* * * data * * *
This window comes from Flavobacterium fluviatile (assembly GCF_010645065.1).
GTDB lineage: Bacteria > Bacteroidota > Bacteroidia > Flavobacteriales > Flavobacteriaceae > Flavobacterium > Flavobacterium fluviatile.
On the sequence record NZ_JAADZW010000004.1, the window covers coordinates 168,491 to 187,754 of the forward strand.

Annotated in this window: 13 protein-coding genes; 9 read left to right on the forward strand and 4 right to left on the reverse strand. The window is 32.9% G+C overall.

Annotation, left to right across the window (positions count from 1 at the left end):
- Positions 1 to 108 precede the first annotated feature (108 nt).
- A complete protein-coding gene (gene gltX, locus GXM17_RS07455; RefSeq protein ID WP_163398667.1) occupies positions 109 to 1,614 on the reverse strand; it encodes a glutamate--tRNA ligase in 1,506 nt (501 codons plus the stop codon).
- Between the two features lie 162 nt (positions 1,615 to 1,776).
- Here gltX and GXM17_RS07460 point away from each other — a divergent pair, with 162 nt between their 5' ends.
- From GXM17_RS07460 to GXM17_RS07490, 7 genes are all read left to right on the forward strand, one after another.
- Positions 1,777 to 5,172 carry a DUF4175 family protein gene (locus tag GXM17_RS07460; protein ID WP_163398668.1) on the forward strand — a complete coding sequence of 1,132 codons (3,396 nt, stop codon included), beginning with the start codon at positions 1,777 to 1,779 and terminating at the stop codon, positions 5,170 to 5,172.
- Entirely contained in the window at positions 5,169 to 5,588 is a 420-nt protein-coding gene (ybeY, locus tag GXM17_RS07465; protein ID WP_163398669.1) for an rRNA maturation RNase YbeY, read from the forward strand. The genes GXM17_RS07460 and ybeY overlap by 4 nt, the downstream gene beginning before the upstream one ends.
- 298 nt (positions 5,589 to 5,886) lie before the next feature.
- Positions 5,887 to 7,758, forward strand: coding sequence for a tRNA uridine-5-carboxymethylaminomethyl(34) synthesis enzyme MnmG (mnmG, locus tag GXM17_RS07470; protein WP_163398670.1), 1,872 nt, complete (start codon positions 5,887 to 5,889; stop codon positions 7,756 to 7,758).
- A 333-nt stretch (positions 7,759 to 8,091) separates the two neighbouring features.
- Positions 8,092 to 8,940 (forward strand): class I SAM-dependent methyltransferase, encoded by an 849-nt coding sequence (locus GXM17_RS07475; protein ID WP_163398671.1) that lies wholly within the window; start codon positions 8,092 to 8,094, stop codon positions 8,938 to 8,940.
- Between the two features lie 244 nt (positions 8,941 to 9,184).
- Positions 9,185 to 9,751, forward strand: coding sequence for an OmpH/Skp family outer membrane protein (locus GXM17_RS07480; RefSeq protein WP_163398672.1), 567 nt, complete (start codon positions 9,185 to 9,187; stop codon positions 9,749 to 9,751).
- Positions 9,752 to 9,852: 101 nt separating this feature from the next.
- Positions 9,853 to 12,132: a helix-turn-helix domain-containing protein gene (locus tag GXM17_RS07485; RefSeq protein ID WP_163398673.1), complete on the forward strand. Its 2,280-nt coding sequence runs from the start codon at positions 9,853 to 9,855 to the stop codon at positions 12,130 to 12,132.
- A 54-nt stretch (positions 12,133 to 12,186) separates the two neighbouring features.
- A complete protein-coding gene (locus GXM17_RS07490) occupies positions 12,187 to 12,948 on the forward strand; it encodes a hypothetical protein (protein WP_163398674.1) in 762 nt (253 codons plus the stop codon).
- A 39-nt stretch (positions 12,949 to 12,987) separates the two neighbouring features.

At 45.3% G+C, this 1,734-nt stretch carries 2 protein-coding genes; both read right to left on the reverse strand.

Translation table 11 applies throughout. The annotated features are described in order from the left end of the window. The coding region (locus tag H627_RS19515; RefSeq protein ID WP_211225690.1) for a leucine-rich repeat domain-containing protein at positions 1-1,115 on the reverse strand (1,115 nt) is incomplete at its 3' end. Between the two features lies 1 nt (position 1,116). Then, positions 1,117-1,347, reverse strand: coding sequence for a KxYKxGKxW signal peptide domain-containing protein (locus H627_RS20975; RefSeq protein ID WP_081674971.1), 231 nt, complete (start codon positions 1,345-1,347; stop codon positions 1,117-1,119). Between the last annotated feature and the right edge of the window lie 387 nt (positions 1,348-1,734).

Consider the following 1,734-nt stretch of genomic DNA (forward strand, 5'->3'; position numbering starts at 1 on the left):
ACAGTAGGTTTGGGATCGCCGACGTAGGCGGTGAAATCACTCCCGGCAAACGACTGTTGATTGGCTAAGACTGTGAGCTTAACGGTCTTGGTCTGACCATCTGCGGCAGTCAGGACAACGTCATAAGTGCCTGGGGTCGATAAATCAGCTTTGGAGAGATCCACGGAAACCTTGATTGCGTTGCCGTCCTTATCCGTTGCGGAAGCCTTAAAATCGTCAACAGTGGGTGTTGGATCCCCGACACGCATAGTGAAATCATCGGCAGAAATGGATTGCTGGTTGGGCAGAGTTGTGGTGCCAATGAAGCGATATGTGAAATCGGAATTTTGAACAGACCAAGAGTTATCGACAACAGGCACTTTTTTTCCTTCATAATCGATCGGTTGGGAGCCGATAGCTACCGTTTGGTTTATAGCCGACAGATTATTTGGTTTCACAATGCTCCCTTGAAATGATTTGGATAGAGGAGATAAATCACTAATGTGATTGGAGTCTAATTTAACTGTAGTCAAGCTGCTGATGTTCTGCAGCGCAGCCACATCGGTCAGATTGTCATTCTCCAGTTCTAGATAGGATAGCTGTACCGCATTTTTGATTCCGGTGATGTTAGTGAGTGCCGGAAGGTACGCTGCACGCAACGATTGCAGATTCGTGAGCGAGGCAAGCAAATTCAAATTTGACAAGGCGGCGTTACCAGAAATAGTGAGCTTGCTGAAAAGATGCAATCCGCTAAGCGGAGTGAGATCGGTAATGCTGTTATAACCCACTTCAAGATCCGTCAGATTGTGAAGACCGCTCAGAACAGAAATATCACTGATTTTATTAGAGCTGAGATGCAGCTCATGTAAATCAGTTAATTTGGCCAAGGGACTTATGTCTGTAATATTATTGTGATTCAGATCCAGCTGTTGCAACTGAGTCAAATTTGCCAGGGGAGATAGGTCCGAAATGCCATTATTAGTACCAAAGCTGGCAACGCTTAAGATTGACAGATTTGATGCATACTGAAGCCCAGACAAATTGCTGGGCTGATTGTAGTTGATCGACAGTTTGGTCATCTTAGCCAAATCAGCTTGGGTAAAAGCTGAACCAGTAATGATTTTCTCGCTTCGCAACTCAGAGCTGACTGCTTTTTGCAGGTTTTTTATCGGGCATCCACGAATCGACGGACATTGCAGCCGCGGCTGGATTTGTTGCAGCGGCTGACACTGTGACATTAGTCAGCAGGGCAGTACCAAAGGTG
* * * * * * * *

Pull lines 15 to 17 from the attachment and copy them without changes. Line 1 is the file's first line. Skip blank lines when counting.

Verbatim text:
- A 333-nt stretch (positions 7,759 to 8,091) separates the two neighbouring features.
- Positions 8,092 to 8,940 (forward strand): class I SAM-dependent methyltransferase, encoded by an 849-nt coding sequence (locus GXM17_RS07475; protein ID WP_163398671.1) that lies wholly within the window; start codon positions 8,092 to 8,094, stop codon positions 8,938 to 8,940.
- Between the two features lie 244 nt (positions 8,941 to 9,184).